Some Penn State officials knew Jerry Sandusky was the subject of a police investigation in 1998.
But Graham Spanier, then president of Penn State, told a grand jury 13 years later that he knew nothing of that incident, which was investigated but closed after then-district attorney Ray Gricar decided not to file charges.
Prosecutors don’t believe that, and it’s one of the statements they say Spanier made while lying under oath during his testimony April 13, 2011, in front of the grand jury.
For the first time, the Attorney General’s Office revealed Spanier’s full grand jury testimony on Tuesday to support the perjury charge during a preliminary hearing for him and two other colleagues.
Prosecutor Bruce Beemer suggested Tuesday that Spanier, as president of a large university, would have to have been informed of an issue that involved someone as high-profile as Sandusky.
If he weren’t told about it, Beemer said, that meant Schultz would be “negligent” in doing his job.
“I have no information that Mr. Schultz or Mr. Curley had any knowledge in 1998,” Spanier said, according to the grand jury testimony transcript. “I don’t know if they did or they did not. If they did, they would have brought to it my attention.
“I certainly did not have anything brought to my attention.”
The prosecutor has another reason for not believing Spanier.
They say there’s a record of emails in 1998 with Spanier’s name included.
He was carbon-copied on emails May 6, 1998, and June 9, 1998.
His defense lawyer has contended that Spanier was only copied on the emails and, regarding the latter one, the lawyer said Spanier was in London when it was sent.
According to the grand jury testimony, Spanier said the 2001 Sandusky incident was described to him as “horsing around” or “horseplay.”
There was no indication it was sexual in nature, he testified.
“What was reported was not a report of any activity that was sexual in nature. I know better than to jump to conclusions about things like that,” Spanier said during his testimony.
Spanier testified he made the assumption the child in the 2001 incident was one of Sandusky’s Second Mile youths, and he and Curley and Schultz came up with a plan in response to the incident: tell Sandusky not to bring minors into university facilities and notify the chairman of The Second Mile board.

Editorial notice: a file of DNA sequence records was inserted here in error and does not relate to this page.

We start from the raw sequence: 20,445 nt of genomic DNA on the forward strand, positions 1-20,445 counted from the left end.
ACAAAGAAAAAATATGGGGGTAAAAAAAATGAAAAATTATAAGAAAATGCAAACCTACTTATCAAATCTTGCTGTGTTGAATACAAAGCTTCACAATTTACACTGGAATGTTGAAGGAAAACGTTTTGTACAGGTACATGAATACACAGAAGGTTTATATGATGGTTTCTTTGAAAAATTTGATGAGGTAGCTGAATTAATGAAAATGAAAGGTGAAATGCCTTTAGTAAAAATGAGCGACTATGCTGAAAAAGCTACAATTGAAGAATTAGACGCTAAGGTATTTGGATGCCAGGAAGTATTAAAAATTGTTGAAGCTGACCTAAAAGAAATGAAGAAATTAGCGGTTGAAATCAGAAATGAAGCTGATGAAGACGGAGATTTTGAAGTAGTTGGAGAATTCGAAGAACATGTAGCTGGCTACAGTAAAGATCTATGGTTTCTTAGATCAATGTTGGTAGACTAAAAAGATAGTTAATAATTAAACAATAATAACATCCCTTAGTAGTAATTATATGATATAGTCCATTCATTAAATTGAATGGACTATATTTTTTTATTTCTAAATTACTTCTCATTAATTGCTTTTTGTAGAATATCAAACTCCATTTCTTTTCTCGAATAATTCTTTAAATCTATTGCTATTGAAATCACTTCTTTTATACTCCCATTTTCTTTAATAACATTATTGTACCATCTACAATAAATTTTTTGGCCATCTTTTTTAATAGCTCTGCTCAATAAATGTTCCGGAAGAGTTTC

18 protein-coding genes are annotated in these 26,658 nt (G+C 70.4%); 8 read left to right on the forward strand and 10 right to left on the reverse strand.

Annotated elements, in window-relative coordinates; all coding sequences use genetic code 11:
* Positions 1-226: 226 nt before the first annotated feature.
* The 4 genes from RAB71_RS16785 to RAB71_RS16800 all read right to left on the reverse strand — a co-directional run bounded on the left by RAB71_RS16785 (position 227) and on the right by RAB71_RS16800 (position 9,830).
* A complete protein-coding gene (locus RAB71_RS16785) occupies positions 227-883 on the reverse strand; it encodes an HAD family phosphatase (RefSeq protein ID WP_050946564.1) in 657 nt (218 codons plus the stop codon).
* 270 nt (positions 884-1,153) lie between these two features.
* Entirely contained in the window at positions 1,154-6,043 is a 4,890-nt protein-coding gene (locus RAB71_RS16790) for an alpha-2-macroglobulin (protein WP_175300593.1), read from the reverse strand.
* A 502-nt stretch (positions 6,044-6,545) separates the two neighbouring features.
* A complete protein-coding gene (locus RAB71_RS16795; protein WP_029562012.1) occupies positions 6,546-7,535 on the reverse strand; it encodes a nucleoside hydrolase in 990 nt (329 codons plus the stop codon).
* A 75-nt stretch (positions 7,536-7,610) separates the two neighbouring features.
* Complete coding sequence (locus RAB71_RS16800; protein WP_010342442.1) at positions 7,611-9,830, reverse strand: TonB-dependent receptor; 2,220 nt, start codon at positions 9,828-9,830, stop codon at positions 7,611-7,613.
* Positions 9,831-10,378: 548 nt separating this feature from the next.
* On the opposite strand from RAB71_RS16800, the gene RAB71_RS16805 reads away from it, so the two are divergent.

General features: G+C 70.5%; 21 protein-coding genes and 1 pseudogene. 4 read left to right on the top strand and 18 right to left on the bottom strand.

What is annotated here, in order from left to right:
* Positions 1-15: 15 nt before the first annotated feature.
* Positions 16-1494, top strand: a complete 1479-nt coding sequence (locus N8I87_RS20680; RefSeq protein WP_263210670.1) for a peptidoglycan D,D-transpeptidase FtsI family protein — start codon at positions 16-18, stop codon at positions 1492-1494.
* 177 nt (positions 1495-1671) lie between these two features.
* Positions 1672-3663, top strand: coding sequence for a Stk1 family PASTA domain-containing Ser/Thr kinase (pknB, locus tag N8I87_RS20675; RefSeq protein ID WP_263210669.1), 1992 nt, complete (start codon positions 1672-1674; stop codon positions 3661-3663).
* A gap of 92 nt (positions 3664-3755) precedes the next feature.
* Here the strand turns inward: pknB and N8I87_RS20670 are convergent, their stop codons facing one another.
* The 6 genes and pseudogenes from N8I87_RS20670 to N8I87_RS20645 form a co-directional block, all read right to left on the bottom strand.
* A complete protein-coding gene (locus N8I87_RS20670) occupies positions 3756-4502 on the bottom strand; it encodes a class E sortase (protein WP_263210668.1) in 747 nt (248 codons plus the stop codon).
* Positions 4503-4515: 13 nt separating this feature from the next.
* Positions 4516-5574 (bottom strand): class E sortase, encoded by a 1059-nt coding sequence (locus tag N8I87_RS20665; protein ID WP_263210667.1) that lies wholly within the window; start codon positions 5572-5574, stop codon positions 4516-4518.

That was the last Spanier heard of the situation until nine years later, he testified, which was when a newspaper reporter emailed him to see if he knew about a criminal investigation into Sandusky.
Prosecutors allege Spanier lied when he told them there was no discussion about reporting the 2001 incident to police or child protection authorities. The prosecution points to the email conversations between Curley, Schultz and Spanier in which they considered that course of action.
Spanier was asked at the grand jury if the 2001 incident prompted any discussions about “adverse consequences” on Penn State. He replied no.
Spanier also was asked why the 1998 and 2001 incidents were handled differently.
“I’m not aware of allegations against Mr. Sandusky in 1998 nor am I, therefore, aware of how they were handled if there were such allegations,” Spanier said, according to the transcript.
Spanier’s grand jury testimony, read via transcript, lasted almost an hour and 20 minutes.
Former Penn State general counsel Cynthia Baldwin accompanied Spanier to the grand jury, and Spanier said she represented him.
According to the transcript, Baldwin interjected at one point during the proceeding to distinguish between Penn State’s university police force and the State College municipal police department.
Baldwin also listened to Curley’s and Schultz’s grand jury testimony, and she later testified at the grand jury against the three men.
The lawyers for Spanier, Curley and Schultz have asked the judge to dismiss the charges based on her testimony, saying Baldwin violated attorney-client privilege.